Most people think carrying a gene variant associated with a disease means automatically getting that disease, according to Sekar Kathiresan, director of the Center of Genomic Medicine at Massachusetts General Hospital. That, he says, is not necessarily the case.
In the early days of testing human genes, researchers began to ask a key question: How often would people with a particular genetic variant become sick? It’s a concept called penetrance. They looked at genes like BRCA, a mutation associated with breast and ovarian cancer.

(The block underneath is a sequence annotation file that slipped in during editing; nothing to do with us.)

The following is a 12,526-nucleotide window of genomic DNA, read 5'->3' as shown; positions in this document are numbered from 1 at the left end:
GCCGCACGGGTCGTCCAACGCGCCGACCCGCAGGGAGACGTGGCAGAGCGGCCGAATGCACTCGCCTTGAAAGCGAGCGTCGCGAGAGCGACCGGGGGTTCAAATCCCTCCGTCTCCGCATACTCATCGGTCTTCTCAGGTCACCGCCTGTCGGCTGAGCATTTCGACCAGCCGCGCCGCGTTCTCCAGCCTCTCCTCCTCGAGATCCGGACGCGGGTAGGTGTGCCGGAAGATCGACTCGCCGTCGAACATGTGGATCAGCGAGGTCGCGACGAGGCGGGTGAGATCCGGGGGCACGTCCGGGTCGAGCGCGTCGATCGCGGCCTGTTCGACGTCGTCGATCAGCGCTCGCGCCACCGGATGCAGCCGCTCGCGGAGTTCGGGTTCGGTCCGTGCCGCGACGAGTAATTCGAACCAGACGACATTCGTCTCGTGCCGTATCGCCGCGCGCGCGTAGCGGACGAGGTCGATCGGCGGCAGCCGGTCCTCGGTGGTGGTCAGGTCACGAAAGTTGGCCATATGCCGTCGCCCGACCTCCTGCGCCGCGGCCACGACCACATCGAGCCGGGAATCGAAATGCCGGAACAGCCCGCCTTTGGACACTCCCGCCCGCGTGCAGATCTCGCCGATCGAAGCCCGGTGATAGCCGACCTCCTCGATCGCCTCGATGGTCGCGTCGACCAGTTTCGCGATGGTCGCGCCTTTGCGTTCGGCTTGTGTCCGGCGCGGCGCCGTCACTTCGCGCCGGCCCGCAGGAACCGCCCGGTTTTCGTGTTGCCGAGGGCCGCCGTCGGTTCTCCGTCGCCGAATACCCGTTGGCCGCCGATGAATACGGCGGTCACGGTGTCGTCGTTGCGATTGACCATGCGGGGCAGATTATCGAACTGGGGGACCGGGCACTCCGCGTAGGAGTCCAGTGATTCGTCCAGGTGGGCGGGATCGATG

As they tested more patients, including ones who didn’t get sick, they realized that their early assumptions were off. The risk of a genetic variant causing a disease, was lower than they thought — much lower.
“The penetrance number that we had in our heads from the past 30 or 40 years of research is a gross overestimate,” said Kathiresan.
That discrepancy has big implications today for people who find out that they have a genetic variant that’s been previously associated with a disease. They may come across old estimates online that their chances for developing a life-threatening cancer is 80 percent when, in truth, the chances are only half that.
Read full, original post: Finding Out You Have a Genetic Mutation May Not Be as Bad as You Think